Burj Khalifa Developer Recovers While Traders Get Picky
(Bloomberg) -- Investors in the United Arab Emirates’s stock markets are marking a clear distinction on how they see some of the biggest listed real estate companies weathering the stormy times ahead.
Emaar Properties PJSC, the developer of Dubai’s Burj Khalifa, and Aldar Properties PJSC in Abu Dhabi, have gained this year as better-than-expected results and appealing dividends attracted investors. Damac Properties PJSC, on the other hand, has extended its declines with more outflows on the radar.
U.A.E. real estate stocks have been battered in the past two years amid increasing supply and faltering demand as lower oil prices hurt economies across the Gulf. Dubai residential prices have dropped about 25 percent from a peak in 2014, according to Craig Plumb, head of Middle East research at broker Jones Lang LaSalle. He estimates a contraction in the single digits this year.
Emaar Properties and Aldar have entities tied to the local government as their main shareholders. Both have “succeeded in generating growth at the bottom of the cycle,” said Selima Mrabet, a financial analyst at Tunis-based equities research firm AlphaMena, warning that conditions are likely to remain difficult this year. “This move can only be sustained if it will be fueled by good news. The market needs to restore confidence in the real estate sector.”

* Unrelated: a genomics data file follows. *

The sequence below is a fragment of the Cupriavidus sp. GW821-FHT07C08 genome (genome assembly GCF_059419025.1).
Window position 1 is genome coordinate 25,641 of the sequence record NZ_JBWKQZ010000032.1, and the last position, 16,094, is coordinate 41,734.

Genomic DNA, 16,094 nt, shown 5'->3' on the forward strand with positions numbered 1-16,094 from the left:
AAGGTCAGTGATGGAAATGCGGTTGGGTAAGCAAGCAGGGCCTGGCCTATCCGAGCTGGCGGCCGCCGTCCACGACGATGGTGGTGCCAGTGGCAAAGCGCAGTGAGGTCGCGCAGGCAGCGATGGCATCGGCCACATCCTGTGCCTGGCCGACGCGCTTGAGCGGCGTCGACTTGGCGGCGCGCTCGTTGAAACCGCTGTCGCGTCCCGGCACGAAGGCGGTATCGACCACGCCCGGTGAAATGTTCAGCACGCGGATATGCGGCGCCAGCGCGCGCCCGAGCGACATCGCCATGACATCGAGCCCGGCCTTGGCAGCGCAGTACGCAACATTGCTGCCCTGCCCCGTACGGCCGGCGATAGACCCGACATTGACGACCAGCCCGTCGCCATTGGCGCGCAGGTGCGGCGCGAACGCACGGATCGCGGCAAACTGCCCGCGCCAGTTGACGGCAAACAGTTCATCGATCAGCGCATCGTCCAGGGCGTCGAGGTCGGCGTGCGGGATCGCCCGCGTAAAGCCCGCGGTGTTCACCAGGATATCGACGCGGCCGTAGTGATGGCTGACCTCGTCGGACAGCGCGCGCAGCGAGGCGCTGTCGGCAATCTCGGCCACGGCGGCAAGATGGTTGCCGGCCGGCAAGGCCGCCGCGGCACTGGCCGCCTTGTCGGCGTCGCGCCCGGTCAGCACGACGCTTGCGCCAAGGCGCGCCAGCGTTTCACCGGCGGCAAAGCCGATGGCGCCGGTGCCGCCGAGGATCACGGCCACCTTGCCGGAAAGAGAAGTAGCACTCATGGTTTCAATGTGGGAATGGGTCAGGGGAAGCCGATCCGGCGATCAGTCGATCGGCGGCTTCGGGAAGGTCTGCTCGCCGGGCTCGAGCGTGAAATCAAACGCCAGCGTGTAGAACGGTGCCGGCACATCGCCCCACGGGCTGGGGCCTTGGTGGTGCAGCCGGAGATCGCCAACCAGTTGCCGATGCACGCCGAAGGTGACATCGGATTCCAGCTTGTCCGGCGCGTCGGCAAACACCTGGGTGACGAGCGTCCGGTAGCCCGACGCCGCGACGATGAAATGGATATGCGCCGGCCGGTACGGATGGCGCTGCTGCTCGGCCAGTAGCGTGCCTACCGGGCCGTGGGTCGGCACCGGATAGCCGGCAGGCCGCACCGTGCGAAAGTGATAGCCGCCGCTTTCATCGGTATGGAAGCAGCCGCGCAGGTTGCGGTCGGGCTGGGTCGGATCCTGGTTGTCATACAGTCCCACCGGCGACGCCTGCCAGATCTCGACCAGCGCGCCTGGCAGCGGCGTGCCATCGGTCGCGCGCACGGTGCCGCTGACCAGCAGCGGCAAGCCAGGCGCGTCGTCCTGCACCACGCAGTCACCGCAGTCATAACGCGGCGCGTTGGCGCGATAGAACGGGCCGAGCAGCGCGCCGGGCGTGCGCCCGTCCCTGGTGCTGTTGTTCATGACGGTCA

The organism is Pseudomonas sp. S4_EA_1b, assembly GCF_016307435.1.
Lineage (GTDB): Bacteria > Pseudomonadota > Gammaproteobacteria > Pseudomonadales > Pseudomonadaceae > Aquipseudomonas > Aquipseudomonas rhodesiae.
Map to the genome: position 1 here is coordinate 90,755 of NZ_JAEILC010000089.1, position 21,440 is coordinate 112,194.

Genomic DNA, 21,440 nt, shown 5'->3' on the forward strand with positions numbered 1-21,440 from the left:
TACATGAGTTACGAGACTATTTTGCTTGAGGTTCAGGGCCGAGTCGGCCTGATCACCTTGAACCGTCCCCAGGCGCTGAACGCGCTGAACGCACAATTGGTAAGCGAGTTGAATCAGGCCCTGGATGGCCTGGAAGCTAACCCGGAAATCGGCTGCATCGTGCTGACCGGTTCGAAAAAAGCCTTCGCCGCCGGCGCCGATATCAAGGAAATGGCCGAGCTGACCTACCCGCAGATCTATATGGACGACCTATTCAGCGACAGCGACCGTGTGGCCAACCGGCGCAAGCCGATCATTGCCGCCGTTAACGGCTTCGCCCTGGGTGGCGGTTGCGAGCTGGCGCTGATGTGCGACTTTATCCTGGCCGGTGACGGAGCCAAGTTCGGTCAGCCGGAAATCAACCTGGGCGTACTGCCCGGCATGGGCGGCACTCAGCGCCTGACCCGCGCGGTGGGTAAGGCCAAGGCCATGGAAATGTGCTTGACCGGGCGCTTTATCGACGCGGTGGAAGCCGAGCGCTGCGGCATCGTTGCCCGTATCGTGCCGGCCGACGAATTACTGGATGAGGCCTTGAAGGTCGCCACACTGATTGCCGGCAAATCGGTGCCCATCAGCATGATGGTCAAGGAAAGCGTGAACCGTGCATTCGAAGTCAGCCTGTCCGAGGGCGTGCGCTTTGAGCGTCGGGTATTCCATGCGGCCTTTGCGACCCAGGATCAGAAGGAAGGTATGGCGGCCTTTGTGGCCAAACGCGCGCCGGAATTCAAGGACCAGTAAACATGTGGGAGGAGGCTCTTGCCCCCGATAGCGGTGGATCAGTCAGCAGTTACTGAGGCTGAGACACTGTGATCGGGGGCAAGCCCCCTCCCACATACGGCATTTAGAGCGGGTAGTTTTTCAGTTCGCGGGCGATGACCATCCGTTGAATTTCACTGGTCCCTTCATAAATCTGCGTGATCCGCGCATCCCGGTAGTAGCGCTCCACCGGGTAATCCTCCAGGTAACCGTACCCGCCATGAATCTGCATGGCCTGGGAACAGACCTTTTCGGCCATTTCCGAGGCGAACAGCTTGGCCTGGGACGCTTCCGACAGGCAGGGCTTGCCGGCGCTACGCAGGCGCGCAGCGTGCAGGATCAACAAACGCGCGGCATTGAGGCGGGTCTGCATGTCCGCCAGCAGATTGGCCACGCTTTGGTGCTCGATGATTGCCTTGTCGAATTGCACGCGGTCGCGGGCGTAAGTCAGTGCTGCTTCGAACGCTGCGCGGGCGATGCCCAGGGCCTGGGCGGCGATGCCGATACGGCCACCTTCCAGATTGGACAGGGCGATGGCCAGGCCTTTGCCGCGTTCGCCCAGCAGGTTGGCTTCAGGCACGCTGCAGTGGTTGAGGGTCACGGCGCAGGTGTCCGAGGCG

Damac’s shares have declined 56 percent in the past 12 months and in February the company posted its lowest annual profit since going public in 2013. The stock could be excluded from MSCI Inc.’s main benchmarks in a review next month as it fails to meet technical requirements, according to Mohamad Al Hajj, an equities strategist at EFG-Hermes in Dubai. That could trigger further outflows, he said. It fell for a third session on Wednesday.
The company’s head of investor relations, Amr Aboushaban, said in an email that many of its future developments in Dubai have already been sold and that it’s “noting indications of market stabilization.”
Damac is going through a “difficult journey” as its business model isn’t as flexible as its Dubai competitors because it only offers luxury developments, said Alphamena’s Mrabet. Oversupply and fierce competition will drop those who didn’t implement effective and efficient strategies “out of the race.”
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